2021 Season Report Cards: Cubs Catchers
Contreras had a decent season in 2021 (Mark Hoffman - USA Today Sports)

2021 Season Report Cards: Cubs Catchers

by - Senior Writer -

Now that the Cubs season is over, and the team is now focusing on the offseason in preparation for 2022, it is time to look back at the year that was. No, we will not look at the season as a whole and critique it under a microscope, but instead, position by position as this is the beginning of the season report card series.

Today, we start with the position that saw the tremendous turnover throughout the year, the catcher position. Outside of Willson Contreras that was about as durable as they come, the backup catcher position for the Cubs was an absolute nightmare as they went through 9 different backup catchers during the season. That was by far the most in baseball, and it wasn't until late in the season when they finally had the backup catcher they were looking for. Here are the grades for the Cubs season catchers.


Despite all the trades and turnover this roster went through this season, one thing remained the same. That was Contreras playing catcher as he remains the final piece of the 2016 World Series core. Even though the average wasn't what you would expect from Contreras, he continued to produce at the plate connecting for 21 homers for the third 20-homer season of his career.

Along with that, he continues to improve his pitch framing and pitch selection behind the plate while still displaying a cannon for an arm to neutralize the running game. One thing that has stood out the most with Contreras is how tough he is, as he is as durable as they come. That durability wore off late in the season as he missed three weeks with a knee injury before hitting the IL with a hip injury during the St. Louis series. Still, he looks to be a big piece of this team going forward.

Grade B-: Contreras had a rather interesting, but still successful season this year. Take away his average for a minute which was the lowest of his career, and he was seeing the ball exceptionally well in September. Had he done that all season you are looking at a 280-285 hitter, which he has shown the potential to do. From a power side of things, Contreras continues to smack homers and drive in runs which he will be counted on to do moving forward. He is the final piece of the Core remaining, and if he can bounce back next season, look for him to be extended.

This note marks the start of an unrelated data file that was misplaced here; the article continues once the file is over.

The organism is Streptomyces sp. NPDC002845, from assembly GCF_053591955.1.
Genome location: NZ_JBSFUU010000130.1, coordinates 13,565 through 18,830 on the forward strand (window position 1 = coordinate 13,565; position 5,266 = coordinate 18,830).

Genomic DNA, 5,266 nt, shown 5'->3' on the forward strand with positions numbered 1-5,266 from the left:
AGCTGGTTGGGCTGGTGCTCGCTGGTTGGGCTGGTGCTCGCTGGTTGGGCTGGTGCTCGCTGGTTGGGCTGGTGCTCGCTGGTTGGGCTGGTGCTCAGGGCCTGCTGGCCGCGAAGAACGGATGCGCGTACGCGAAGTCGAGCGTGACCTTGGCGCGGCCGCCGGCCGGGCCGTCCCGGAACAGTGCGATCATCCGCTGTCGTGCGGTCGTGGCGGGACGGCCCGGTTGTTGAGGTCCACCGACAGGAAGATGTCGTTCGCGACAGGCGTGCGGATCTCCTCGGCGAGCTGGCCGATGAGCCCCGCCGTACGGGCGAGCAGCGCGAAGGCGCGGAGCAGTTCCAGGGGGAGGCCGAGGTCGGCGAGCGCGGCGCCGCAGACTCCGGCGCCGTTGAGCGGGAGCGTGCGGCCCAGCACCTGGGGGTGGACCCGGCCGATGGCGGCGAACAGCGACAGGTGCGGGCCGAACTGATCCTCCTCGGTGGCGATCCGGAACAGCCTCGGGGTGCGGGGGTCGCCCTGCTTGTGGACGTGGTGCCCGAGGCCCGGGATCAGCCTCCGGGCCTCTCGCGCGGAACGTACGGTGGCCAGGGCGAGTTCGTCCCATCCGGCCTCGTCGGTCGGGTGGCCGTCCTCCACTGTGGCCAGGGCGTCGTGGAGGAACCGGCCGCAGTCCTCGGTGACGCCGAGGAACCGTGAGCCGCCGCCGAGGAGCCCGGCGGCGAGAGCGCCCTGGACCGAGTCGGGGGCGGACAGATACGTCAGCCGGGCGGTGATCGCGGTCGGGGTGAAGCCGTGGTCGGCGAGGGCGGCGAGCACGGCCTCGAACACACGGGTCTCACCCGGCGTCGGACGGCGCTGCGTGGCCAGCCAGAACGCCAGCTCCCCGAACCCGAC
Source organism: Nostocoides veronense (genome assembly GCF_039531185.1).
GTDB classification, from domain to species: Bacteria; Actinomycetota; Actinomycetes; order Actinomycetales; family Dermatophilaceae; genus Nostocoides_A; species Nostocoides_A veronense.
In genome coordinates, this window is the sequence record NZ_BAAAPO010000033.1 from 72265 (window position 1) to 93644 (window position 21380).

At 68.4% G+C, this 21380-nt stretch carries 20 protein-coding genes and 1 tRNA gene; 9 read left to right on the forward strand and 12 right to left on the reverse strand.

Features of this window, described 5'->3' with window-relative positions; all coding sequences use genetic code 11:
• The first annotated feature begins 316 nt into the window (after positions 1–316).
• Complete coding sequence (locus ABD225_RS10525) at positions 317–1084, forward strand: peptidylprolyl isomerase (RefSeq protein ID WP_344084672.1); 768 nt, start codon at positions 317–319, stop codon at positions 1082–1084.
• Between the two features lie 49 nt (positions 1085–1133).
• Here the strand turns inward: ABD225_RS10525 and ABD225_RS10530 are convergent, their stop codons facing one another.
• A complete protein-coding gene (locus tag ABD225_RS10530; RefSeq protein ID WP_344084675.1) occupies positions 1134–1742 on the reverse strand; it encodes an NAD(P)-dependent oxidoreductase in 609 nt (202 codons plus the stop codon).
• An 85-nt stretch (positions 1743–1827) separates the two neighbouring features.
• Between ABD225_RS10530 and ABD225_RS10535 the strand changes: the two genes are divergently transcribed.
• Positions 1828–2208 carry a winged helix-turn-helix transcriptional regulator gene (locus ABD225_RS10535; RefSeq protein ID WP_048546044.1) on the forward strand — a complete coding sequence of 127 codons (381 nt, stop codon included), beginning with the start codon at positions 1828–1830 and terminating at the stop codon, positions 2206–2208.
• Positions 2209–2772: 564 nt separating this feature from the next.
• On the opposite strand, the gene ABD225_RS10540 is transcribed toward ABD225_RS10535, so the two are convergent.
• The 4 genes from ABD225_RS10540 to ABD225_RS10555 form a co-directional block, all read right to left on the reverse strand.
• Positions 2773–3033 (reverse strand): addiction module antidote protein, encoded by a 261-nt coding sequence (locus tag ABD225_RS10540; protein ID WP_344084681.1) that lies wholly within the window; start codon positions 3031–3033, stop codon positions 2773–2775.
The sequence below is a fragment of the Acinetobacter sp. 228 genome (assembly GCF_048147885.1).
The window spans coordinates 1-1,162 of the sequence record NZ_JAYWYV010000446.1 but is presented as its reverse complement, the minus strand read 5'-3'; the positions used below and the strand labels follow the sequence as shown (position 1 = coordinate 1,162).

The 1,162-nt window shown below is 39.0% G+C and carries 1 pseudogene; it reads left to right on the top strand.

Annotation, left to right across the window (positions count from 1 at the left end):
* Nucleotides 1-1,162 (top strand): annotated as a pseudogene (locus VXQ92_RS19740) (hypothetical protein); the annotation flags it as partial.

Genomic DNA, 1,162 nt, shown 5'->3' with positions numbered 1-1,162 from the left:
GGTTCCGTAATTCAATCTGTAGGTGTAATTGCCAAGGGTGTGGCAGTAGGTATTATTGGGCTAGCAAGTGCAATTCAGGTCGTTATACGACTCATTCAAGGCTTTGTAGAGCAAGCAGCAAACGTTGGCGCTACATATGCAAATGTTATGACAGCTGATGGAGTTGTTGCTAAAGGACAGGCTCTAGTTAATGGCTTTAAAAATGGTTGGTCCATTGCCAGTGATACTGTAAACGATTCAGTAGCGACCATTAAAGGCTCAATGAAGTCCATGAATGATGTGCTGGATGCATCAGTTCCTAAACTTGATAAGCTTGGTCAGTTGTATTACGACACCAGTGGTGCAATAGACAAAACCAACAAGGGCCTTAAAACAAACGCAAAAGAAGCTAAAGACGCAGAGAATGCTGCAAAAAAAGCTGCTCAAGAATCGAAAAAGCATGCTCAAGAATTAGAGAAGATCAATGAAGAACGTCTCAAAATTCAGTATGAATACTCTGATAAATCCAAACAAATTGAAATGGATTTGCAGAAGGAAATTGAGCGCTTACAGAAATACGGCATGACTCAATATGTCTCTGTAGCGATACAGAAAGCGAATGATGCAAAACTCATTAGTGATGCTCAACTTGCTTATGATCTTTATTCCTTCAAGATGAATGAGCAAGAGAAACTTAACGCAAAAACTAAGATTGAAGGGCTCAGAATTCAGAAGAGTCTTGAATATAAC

Although the backup catcher position was a revolving door this season, Chirinos seemed to stabilize it after signing a one-year contract in July. At 37 years old, the former Chicago Cubs farmhand returned to the organization where he started his career and did everything you want a backup catcher to do and more.

Not only did he see action in 47 games, with a lot of those coming as starts when Contreras went down, but Chirinos also got off to quite a tear hitting a .275 at one point before finishing the season at .227. His five homers and 15 RBIs are nothing to get excited about, but he did more than hold his own when you look at the Cubs backup position.

Grade B-: With the offseason officially underway, the Cubs will have to address their needs. One of those needs will be finding a backup catcher as both Austin Romine and Chirinos will hit free agency. Ideally, Miguel Amaya would be a great option, but after missing most of 2021 after having 2020 canceled, he is not ready. Look for the Cubs to bring back Chirinos once again as he gives them a perfect complement to Contreras.


Signed as a free agent this offseason, Austin Romine was supposed to be the backup to Anthony Rizzo and Contreras, given his versatility on the field. Instead, Romine suffered through a rough season where he missed time with an injury in spring before hitting the 60-day IL in April with a knee injury.

Once he returned, Romine had to rehab a few weeks in Iowa and Arizona before finally returning to the big-league roster. Now hoping to see consistent or at least more action, Romine fell to the NO. 3 catcher on the list, and had it not been for injuries late in the year would have played less than he did. For the season, Romine hit a .217 across 28 games, adding one homer and five RBIs. It was a lost season for someone who the Cubs were expecting big things out of.

Grade D: While most fans will give him an F based on his performance alone, I will be a bit more generous and give him a D. You can't blame him for the injuries as that is part of the game. However, it drastically hampered his season as he didn't see consistent action until late August. Brought in as someone who could provide the Cubs with some pop off the bench in sporadic starts, Romine never settled into groove and will now be looking for a one-year deal elsewhere next season.

OTHER CATCHERS: Tony Wolters, P.J. Higgins, Jose Lobaton, Taylor Gushue, Erick Castillo, and Tyler Payne all saw action behind the dish this season. Wolters saw the most action out of them, but they still played in less than 15 games. These men together earn an Incomplete for their grade, and it will be curious to see the plans of each of them beyond this season.

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